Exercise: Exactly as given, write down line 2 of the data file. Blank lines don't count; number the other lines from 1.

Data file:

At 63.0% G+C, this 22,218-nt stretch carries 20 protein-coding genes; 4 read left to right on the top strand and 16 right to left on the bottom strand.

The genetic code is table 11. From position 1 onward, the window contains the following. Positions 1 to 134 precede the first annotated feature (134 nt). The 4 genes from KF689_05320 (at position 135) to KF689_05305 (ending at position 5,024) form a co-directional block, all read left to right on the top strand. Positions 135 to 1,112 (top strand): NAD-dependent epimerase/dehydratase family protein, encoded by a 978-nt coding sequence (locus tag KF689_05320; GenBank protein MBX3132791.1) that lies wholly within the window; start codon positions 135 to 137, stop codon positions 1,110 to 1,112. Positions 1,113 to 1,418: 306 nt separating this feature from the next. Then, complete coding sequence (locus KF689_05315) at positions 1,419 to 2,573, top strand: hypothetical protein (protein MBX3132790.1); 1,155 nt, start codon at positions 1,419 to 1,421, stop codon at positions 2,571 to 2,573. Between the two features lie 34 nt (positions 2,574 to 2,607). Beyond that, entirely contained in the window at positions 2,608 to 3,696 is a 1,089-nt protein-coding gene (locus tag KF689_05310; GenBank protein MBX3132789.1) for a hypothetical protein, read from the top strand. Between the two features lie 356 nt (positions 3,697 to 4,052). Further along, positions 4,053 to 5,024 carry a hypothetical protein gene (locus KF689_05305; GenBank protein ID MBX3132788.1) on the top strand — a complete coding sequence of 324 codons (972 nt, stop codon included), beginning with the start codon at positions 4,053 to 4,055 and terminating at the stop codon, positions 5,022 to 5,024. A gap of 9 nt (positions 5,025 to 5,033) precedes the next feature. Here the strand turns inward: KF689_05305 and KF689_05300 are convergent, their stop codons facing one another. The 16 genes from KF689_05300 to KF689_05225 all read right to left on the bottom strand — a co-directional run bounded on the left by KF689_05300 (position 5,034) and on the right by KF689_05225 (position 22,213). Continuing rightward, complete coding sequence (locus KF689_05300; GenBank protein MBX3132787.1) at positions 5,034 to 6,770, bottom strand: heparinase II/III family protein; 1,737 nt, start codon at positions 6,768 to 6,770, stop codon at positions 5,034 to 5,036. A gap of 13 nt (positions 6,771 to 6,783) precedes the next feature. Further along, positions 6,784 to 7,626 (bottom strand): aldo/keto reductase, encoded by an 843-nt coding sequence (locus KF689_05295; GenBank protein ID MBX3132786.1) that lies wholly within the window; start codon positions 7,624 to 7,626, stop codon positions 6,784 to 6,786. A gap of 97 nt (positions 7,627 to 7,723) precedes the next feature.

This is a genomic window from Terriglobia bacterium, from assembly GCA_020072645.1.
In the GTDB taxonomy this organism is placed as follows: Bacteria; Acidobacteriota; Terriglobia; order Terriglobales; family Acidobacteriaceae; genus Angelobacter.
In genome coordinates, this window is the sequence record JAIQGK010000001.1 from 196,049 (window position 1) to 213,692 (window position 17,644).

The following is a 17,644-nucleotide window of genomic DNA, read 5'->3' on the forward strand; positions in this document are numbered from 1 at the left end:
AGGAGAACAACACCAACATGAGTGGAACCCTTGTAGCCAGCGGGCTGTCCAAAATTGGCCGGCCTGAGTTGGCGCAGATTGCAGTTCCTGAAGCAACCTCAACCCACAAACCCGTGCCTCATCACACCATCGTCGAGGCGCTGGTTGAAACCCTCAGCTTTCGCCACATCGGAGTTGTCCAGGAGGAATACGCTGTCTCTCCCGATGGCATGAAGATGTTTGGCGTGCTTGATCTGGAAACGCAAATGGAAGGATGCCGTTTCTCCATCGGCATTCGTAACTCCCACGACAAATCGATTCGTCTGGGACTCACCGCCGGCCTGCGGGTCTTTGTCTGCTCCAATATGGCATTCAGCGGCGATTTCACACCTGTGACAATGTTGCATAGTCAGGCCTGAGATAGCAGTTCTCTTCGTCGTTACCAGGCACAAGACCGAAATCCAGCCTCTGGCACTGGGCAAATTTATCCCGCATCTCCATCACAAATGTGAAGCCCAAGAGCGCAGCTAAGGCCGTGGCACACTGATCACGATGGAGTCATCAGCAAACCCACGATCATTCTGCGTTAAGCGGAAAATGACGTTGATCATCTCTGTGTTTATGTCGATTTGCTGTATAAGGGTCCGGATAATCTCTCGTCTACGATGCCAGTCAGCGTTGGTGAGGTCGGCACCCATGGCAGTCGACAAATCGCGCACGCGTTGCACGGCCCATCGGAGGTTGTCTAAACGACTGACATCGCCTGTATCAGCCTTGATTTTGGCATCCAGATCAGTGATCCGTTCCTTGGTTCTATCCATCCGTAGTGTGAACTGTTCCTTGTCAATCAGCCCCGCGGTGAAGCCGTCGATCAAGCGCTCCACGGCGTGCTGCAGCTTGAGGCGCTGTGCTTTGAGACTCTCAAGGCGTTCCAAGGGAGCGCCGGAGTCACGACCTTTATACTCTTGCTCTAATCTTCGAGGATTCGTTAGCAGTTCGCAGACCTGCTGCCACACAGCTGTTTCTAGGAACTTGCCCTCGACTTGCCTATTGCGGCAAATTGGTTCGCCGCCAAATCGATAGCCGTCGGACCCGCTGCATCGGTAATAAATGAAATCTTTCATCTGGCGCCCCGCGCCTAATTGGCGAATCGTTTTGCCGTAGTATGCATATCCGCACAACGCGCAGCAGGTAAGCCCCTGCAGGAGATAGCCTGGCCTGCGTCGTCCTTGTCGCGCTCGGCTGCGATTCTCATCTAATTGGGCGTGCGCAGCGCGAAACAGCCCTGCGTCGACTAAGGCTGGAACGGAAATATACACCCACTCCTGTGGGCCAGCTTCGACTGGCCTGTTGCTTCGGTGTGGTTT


The genetic code is table 11. From position 1 onward, the window contains the following. Positions 1 to 134 precede the first annotated feature (134 nt). The 4 genes from KF689_05320 (at position 135) to KF689_05305 (ending at position 5,024) form a co-directional block, all read left to right on the top strand. Positions 135 to 1,112 (top strand): NAD-dependent epimerase/dehydratase family protein, encoded by a 978-nt coding sequence (locus tag KF689_05320; GenBank protein MBX3132791.1) that lies wholly within the window; start codon positions 135 to 137, stop codon positions 1,110 to 1,112. Positions 1,113 to 1,418: 306 nt separating this feature from the next. Then, complete coding sequence (locus KF689_05315) at positions 1,419 to 2,573, top strand: hypothetical protein (protein MBX3132790.1); 1,155 nt, start codon at positions 1,419 to 1,421, stop codon at positions 2,571 to 2,573. Between the two features lie 34 nt (positions 2,574 to 2,607). Beyond that, entirely contained in the window at positions 2,608 to 3,696 is a 1,089-nt protein-coding gene (locus tag KF689_05310; GenBank protein MBX3132789.1) for a hypothetical protein, read from the top strand. Between the two features lie 356 nt (positions 3,697 to 4,052). Further along, positions 4,053 to 5,024 carry a hypothetical protein gene (locus KF689_05305; GenBank protein ID MBX3132788.1) on the top strand — a complete coding sequence of 324 codons (972 nt, stop codon included), beginning with the start codon at positions 4,053 to 4,055 and terminating at the stop codon, positions 5,022 to 5,024. A gap of 9 nt (positions 5,025 to 5,033) precedes the next feature. Here the strand turns inward: KF689_05305 and KF689_05300 are convergent, their stop codons facing one another. The 16 genes from KF689_05300 to KF689_05225 all read right to left on the bottom strand — a co-directional run bounded on the left by KF689_05300 (position 5,034) and on the right by KF689_05225 (position 22,213). Continuing rightward, complete coding sequence (locus KF689_05300; GenBank protein MBX3132787.1) at positions 5,034 to 6,770, bottom strand: heparinase II/III family protein; 1,737 nt, start codon at positions 6,768 to 6,770, stop codon at positions 5,034 to 5,036. A gap of 13 nt (positions 6,771 to 6,783) precedes the next feature. Further along, positions 6,784 to 7,626 (bottom strand): aldo/keto reductase, encoded by an 843-nt coding sequence (locus KF689_05295; GenBank protein ID MBX3132786.1) that lies wholly within the window; start codon positions 7,624 to 7,626, stop codon positions 6,784 to 6,786. A gap of 97 nt (positions 7,627 to 7,723) precedes the next feature.